From the Han Dynasty (206 BC-220 AD) until today, the Chinese Foo Dog or Foo Lion has stood guard, with mystic powers to protect, in front of temples, imperial palaces, government offices, and homes of wealthy or high ranking members of society. Usually found in pairs, a male and a female, their mouths are wide open, seemingly roaring, and their faces have a devilish look to scare off evil spirits. The male’s right paw is resting on a woven ball that symbolizes the Earth and unity of the Chinese Empire, and the female has a cub beneath her paw, symbolizing nurturing and protecting the inhabitants of the building. These guardian lions that have protected the structures and peoples of China for centuries are now faced with a new and previously unknown foe; the spirit of an imperialistic international popular consumer culture that is oblivious of the past and uncaring

  • AMMO Recipes | Asparagus & Burrata

    AMMO Recipes | Asparagus & Burrata

    The chefs at AMMO are excited to share their favorite recipes with you so that you can make them at home (and of course still enjoy them when you visit the Hammer). This Asparagus & Burrata appetizer is a special at AMMO for the month of March. From our chefs: This time of year, the asparagus from the central coast is starting to come in, and this is a very simple recipe that showcases this vegetable in all its deliciousness. It’s best to buy the asparagus from the farmers market for its freshness (usually harvested the day before) and superior quality. The burrata we use is made by a local manufacturer (Caseficio Gioia) in the City of Industry and is available in most cheese stores. We suggest you use the best olive oil you can get your hands on, as well as Maldon sea salt. THE RECIPE (serves 4)

  • Take It or Leave It | Related Programming

    Take It or Leave It | Related Programming

    Take It or Leave It: Institution, Image, Ideology is the first large-scale exhibition to focus on the intersection of two vitally important genres of contemporary art: appropriation and institutional critique. The exhibition brings together works by thirty-six American artists who came to prominence between the late 1970s and the early 1990s. See below for a list of all the Hammer's free public programs planned in conjunction with Take It or Leave It: ANDREA FRASER: MAY I HELP YOU? | SAT MAR 8, 3:00PM Andrea Fraser’s 1991 performance May I Help You? explores the relationship between cultural consumption and social class. During a 15-minute monologue, the performer shifts through six voices representing different perspectives on art. May I Help You? was originally performed at American Fine Arts Co. in New York City by actors posing as gallery staff in an exhibition of Allan McCollum’s Plaster Surrogates. Transposing the work to the galleries housing Take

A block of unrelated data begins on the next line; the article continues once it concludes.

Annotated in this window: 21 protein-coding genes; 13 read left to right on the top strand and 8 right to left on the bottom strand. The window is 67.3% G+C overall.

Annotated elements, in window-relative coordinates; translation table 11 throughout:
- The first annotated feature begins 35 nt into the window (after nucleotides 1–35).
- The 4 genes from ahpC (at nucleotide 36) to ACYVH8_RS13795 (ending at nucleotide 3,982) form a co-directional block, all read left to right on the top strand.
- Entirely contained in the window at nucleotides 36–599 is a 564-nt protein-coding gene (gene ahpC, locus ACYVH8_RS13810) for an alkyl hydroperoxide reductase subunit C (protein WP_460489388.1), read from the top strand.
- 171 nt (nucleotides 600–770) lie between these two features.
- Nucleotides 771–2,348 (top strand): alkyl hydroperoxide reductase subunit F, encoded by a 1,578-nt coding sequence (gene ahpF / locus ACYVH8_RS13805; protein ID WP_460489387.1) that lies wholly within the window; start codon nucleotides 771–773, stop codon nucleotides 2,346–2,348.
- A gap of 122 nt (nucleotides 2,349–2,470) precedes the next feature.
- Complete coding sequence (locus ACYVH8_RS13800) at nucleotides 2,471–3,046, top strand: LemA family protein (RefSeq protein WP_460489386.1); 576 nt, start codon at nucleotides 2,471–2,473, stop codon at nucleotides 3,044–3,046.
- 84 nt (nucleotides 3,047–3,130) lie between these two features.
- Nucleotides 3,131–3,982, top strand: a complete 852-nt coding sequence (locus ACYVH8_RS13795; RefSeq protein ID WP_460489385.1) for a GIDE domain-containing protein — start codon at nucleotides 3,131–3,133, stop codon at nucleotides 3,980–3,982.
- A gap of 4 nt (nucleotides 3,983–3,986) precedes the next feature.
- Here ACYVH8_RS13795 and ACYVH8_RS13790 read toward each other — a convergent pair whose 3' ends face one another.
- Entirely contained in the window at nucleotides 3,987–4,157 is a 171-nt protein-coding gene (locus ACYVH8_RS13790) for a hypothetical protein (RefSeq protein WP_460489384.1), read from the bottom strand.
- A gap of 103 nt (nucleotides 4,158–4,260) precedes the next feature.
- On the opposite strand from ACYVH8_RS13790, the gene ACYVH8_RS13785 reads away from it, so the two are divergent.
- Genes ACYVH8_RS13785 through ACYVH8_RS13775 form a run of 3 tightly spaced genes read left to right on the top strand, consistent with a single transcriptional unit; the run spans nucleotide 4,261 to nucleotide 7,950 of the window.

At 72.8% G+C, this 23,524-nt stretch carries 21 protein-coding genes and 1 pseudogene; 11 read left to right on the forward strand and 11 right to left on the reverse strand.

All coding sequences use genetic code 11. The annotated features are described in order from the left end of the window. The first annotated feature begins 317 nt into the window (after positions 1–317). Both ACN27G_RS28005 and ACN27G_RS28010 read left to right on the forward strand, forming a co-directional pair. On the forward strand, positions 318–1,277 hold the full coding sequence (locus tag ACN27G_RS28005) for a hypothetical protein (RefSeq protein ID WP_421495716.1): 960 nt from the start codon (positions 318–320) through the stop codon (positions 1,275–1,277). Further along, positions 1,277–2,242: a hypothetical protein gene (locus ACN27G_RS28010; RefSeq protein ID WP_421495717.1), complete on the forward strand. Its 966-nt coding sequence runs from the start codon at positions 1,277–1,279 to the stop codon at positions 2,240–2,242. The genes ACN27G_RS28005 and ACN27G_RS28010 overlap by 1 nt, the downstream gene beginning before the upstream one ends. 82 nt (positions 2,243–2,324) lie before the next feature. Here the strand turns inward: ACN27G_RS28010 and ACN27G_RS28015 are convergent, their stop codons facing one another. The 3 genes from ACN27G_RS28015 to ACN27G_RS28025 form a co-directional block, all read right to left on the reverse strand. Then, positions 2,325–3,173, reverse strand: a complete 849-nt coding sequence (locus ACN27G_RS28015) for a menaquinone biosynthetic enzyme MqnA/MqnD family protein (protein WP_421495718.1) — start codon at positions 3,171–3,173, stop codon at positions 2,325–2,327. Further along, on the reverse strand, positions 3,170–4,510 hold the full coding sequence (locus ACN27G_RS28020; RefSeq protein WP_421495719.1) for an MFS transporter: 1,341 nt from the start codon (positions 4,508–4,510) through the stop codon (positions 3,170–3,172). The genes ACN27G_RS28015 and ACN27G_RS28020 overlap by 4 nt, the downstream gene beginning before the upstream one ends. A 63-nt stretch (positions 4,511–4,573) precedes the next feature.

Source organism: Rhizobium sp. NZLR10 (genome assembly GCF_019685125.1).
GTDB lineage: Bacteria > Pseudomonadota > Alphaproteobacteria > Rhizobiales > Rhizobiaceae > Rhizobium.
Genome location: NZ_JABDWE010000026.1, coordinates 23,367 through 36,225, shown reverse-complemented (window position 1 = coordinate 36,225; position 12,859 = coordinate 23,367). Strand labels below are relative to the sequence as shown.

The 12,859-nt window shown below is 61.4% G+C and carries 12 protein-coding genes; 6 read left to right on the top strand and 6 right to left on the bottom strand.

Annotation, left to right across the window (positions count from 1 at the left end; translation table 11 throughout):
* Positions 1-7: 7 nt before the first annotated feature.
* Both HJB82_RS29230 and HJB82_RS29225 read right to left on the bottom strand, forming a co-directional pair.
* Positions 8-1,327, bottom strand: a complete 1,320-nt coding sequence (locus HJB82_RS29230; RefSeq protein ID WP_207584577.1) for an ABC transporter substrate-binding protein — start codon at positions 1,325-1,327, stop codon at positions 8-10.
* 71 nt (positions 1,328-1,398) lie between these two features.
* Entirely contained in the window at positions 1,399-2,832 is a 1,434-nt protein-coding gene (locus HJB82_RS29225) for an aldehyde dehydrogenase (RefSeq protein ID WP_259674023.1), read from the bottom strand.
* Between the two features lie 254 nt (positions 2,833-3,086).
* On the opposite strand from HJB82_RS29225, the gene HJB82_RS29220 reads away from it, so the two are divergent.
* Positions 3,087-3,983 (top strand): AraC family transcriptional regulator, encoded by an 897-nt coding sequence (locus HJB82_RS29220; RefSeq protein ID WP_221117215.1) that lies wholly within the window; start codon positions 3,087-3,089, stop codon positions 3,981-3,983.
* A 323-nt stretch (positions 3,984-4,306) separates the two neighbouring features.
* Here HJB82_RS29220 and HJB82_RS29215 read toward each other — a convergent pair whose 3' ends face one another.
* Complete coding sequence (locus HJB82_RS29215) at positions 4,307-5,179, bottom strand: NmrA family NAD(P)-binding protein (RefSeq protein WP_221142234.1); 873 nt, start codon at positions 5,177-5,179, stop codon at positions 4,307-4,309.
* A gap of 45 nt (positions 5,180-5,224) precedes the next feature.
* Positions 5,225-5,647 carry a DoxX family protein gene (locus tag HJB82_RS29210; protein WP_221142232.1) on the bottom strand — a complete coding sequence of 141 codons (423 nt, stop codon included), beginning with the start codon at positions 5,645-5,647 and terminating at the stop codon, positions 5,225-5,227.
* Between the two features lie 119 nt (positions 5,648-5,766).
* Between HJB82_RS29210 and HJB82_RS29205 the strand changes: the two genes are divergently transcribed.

• Air China: Monet Days

    Air China: Monet Days

    I generally do not worry about the air quality in Beijing. I just go about my business and take precautions when needed. I did not move here for a life of great air; I came here for other reasons; the people, art, reinventing myself again, to build a cultural bridge between our countries, giving opportunities to the local emerging artists to exhibit their work here and abroad, etc. The Chinese people live, work, eat, and raise their families here and have no options for cleaner air and bluer skies. The immigrant workers must come to Beijing or other large cities to make money for their families back home. The artists come here as US artists have done over the decades, migrating to New York and Los Angeles for their careers. This is where I am called to be. The US Embassy daily measures the air pollutants through an AQI